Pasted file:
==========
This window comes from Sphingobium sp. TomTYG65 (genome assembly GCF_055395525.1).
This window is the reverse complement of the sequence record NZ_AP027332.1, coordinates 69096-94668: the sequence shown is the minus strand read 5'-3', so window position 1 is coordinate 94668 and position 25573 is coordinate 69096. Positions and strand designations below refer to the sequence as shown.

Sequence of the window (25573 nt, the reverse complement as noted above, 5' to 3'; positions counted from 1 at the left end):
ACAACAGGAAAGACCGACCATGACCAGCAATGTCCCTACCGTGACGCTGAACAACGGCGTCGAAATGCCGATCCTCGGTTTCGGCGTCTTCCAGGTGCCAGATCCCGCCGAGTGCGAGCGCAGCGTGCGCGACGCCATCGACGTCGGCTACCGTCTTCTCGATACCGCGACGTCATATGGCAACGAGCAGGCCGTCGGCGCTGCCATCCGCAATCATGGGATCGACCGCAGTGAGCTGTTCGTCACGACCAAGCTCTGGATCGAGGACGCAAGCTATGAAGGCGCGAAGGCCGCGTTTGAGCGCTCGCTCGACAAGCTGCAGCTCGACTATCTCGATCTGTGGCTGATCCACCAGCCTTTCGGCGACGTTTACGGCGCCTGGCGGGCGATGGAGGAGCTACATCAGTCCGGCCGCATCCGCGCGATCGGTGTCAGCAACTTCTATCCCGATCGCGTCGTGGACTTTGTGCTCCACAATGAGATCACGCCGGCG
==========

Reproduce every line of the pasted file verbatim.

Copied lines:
This window comes from Sphingobium sp. TomTYG65 (genome assembly GCF_055395525.1).
This window is the reverse complement of the sequence record NZ_AP027332.1, coordinates 69096-94668: the sequence shown is the minus strand read 5'-3', so window position 1 is coordinate 94668 and position 25573 is coordinate 69096. Positions and strand designations below refer to the sequence as shown.

Sequence of the window (25573 nt, the reverse complement as noted above, 5' to 3'; positions counted from 1 at the left end):
ACAACAGGAAAGACCGACCATGACCAGCAATGTCCCTACCGTGACGCTGAACAACGGCGTCGAAATGCCGATCCTCGGTTTCGGCGTCTTCCAGGTGCCAGATCCCGCCGAGTGCGAGCGCAGCGTGCGCGACGCCATCGACGTCGGCTACCGTCTTCTCGATACCGCGACGTCATATGGCAACGAGCAGGCCGTCGGCGCTGCCATCCGCAATCATGGGATCGACCGCAGTGAGCTGTTCGTCACGACCAAGCTCTGGATCGAGGACGCAAGCTATGAAGGCGCGAAGGCCGCGTTTGAGCGCTCGCTCGACAAGCTGCAGCTCGACTATCTCGATCTGTGGCTGATCCACCAGCCTTTCGGCGACGTTTACGGCGCCTGGCGGGCGATGGAGGAGCTACATCAGTCCGGCCGCATCCGCGCGATCGGTGTCAGCAACTTCTATCCCGATCGCGTCGTGGACTTTGTGCTCCACAATGAGATCACGCCGGCG